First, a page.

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Thread: Comprehensive Shell (CreateProcess & ShellExecuteEx Together)

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    Comprehensive Shell (CreateProcess & ShellExecuteEx Together)

    Module mShellW – Creating New Processes

    Overview This module greatly extends what you can do with the Shell function in VBA or Visual Basic 5 or 6 (VB6):
    • Everything is Unicode, including the Shelled-to environment.
    • The code works “as-is” in 32 or 64-bit MS Office or in Visual Basic 5 or 6.
    • This module can be run on Windows XP and later.
    • You can start a program by specifying a document with an extension. For example, if you specify D:\MyFiles\abc.docx and MS Word is registered to open .docx files then Word will start with this file.
    • There is a very easy function to use to shell to CMD.EXE that takes care of all of the intricacies in setting up the commandline to CMD.
    • You can specify how long, if at all, the code waits for the shelled-to program to complete before returning. Specify anything from 0 to effectively forever. You can also specify a time for a pop-up window to the user if he wants the program to quit waiting any further. This is a nice escape from a program that you specify “wait for forever to return” and it gets hung up and never quits.
    • You can execute programs from anywhere on your PC. For example, if you are running 32-bit VBA or VB6 but are running on a 64-bit version of Windows, you stil can run any 64-bit program. You can even tell it that you want to run the 64-bit version of calc.exe and many other programs that reside in the Windows\System32 folder. Normally a 32-bit program gets redirected away from this folder “behind the scenes” but we work around that problem.
    • You can run programs that require elevated permissions (the UAC prompt). Normally this is not possible because the Windows CreateProcess function won’t do this but you have the option to 1) keep the privilege level the same as it currenty is, 2) run the new process elevated, 2) run the new process elevated only if it is required (avoids the UAC prompt unless it is necessary) or 3) do not run elevated (fails if elevation is required).
    • If your program is running elevated, you can specify that the shelled-to routine is non-elevated. Usually a shelled-to routine will be elevated if the host program is elevated.
    • You can run batch files (.bat and .cmd), windows scripts and PowerShell all without knowing anything other than the extension of the file to “run.”
    • You can execute a program if you don’t know where it is. For example, you installed Notepad++.exe in “C:\Program Files (x86)\” but as the programmer you don’t know if your users installed it there or if they even installed it at all. And to make matters worse, if they did install it, did they install the 32 or 64-bit version? This code can find the executable file.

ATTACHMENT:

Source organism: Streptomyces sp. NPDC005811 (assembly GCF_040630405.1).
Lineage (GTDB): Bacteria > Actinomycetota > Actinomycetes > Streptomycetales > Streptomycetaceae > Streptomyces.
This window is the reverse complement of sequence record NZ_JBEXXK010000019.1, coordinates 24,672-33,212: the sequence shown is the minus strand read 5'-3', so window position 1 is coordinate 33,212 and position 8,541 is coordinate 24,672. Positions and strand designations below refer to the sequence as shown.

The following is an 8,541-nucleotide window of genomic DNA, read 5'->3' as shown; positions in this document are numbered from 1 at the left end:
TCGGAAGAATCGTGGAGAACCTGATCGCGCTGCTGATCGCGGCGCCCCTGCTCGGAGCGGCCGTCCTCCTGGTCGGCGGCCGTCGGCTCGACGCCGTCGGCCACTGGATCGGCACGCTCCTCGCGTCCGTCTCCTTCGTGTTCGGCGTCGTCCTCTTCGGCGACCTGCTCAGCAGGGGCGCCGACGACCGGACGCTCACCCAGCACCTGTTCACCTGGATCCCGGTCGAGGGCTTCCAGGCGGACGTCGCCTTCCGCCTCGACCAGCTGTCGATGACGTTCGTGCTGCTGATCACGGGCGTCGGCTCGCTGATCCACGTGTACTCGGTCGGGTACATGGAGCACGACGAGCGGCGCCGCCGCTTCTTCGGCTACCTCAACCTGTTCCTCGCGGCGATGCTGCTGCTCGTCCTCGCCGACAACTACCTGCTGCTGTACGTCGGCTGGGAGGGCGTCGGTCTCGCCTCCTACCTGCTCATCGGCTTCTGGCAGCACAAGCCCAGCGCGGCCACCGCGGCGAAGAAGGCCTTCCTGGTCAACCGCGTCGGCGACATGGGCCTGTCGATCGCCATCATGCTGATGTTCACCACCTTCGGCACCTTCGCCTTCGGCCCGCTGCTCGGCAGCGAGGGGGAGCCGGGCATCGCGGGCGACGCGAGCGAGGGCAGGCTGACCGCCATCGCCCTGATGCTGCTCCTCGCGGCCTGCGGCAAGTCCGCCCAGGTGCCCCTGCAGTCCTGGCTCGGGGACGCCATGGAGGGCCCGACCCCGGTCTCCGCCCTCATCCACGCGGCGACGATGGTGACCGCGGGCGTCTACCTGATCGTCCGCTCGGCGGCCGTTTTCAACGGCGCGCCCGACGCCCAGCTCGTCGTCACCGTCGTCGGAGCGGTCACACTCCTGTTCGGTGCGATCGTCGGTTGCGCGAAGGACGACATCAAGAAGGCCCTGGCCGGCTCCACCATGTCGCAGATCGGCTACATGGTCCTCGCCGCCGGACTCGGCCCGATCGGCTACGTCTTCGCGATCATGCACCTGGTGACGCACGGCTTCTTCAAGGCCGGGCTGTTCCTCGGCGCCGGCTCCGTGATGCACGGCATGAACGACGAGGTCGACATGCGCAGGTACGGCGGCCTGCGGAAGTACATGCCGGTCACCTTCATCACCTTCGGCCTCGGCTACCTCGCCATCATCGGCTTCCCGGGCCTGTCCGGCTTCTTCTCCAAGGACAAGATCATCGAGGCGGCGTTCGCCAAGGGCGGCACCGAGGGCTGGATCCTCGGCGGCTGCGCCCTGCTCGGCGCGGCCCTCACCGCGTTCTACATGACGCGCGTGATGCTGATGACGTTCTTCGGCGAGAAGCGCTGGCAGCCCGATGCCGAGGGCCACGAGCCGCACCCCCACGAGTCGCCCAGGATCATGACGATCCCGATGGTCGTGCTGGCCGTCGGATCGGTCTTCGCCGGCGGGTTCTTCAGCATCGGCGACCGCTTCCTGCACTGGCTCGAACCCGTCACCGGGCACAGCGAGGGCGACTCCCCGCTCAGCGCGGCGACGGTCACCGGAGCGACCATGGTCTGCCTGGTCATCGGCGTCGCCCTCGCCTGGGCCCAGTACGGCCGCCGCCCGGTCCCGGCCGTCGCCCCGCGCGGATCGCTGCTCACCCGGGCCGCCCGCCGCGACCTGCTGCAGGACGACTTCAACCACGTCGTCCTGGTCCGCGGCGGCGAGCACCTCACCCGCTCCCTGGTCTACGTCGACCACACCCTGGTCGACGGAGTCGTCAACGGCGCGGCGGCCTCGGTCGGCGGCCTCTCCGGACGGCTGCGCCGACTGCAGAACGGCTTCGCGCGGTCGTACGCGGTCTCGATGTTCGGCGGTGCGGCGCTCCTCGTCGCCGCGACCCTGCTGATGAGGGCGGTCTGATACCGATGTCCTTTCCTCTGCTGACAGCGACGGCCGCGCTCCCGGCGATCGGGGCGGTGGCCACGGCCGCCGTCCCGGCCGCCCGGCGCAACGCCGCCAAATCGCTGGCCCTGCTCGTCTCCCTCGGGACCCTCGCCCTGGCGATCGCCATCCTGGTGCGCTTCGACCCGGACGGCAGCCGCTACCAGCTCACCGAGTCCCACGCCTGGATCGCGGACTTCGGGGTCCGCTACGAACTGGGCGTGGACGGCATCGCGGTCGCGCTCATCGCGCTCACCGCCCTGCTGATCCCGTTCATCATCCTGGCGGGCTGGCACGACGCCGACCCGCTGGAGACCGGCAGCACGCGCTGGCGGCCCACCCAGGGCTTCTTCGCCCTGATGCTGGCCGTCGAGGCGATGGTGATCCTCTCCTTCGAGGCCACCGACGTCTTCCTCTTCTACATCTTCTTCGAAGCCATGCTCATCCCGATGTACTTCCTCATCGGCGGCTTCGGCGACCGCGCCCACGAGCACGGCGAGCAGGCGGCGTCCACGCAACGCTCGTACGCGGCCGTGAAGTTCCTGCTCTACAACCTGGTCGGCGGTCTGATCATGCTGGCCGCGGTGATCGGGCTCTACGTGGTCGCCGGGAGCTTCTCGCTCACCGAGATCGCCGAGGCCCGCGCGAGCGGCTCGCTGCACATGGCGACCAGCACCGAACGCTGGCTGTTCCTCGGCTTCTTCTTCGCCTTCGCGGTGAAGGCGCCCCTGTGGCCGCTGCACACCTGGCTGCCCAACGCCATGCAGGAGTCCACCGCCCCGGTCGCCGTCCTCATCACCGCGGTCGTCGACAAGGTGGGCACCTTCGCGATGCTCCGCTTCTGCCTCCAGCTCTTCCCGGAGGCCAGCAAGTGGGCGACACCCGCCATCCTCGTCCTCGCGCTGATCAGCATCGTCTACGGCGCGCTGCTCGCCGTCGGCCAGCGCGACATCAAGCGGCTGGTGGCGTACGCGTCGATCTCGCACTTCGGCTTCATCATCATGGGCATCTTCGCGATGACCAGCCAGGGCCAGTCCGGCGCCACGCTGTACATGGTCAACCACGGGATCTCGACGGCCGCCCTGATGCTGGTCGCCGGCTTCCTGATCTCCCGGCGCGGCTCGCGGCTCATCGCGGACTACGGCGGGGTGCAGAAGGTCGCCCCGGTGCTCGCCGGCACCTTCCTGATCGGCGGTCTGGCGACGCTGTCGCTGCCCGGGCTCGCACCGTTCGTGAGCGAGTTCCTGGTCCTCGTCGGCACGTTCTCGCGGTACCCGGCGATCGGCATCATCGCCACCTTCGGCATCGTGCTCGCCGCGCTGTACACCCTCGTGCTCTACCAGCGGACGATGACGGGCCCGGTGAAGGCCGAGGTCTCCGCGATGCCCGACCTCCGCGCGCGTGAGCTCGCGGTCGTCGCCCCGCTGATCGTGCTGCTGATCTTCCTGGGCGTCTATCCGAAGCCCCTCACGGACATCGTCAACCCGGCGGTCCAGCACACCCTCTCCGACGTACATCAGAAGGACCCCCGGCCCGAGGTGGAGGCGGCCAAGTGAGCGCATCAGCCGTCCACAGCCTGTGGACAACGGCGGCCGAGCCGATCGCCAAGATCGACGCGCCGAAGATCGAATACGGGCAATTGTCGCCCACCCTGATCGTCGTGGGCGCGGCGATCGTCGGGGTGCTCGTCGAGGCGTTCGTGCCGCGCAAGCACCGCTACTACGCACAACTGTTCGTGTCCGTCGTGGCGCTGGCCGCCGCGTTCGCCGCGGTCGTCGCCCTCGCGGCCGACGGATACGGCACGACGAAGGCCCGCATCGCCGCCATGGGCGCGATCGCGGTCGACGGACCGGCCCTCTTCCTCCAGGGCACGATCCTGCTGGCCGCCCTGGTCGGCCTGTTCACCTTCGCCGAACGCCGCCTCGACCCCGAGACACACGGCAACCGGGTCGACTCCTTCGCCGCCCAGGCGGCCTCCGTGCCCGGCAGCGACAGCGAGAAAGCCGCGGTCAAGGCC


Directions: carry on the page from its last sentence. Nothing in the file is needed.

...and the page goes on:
• Normally, shelling is done via the CreateProcess Windows API call, the significance of which is that the new process is independent from the calling program which makes it multi-threaded. You can have the calling program wait until the shell-to routine is complete or you can return control to the calling program and have it continue while the shelled-to program runs in the background. The other common method of shelling to an external program is to use ShellExecuteEx but that routine has limitations which we avoid with CreateProcess. ShellExecuteEx’s main advantage is being able to specify a document instead of an executable and we provide that functionality without using ShellExecuteEx. However, we do include ShellExecuteEx so you can specify it if you really want. Also, ShellExecuteEx is the routine we use to raise permissions when desired or required since CreateProcess lacks that capability.
    • You can use the Windows’ CreateProcess function or ShellExecuteEx functions for your external call. There are pros and cons for each approach; either will work in most instances. The differences are discussed later in this document. CreateProcess is not limited to 255 characters in the commandline. ShellExecuteEx can run programs with elevated privileges.
    • Most programs start a new instance of themselves when we open with CreateProcess even if an existing instance is running. However, this is not true by default for MS Excel, MS Word and Notepad++. If an instance is already running when you specify opening another one, the new document(s) will eb opened in the instance that is already running. This may be okay but know that the new documents share the same memory (if you are running 32-bit versions of these programs this could be limit) and if for some reason something causes the instance to crash then everything in it including the new documents will crash as well. If they are in a different instance they have their own memory space and do not normally crash when another instance crashes. When you use DocShellW in this module you can specify that the shell is to a new instance and if the program is MS Excel, MS Word or Notepad++ then we apply some special code to force them to start a new instance. You can keep the other behavior of putting them al into one instance by specifying NewInstance as False in the call.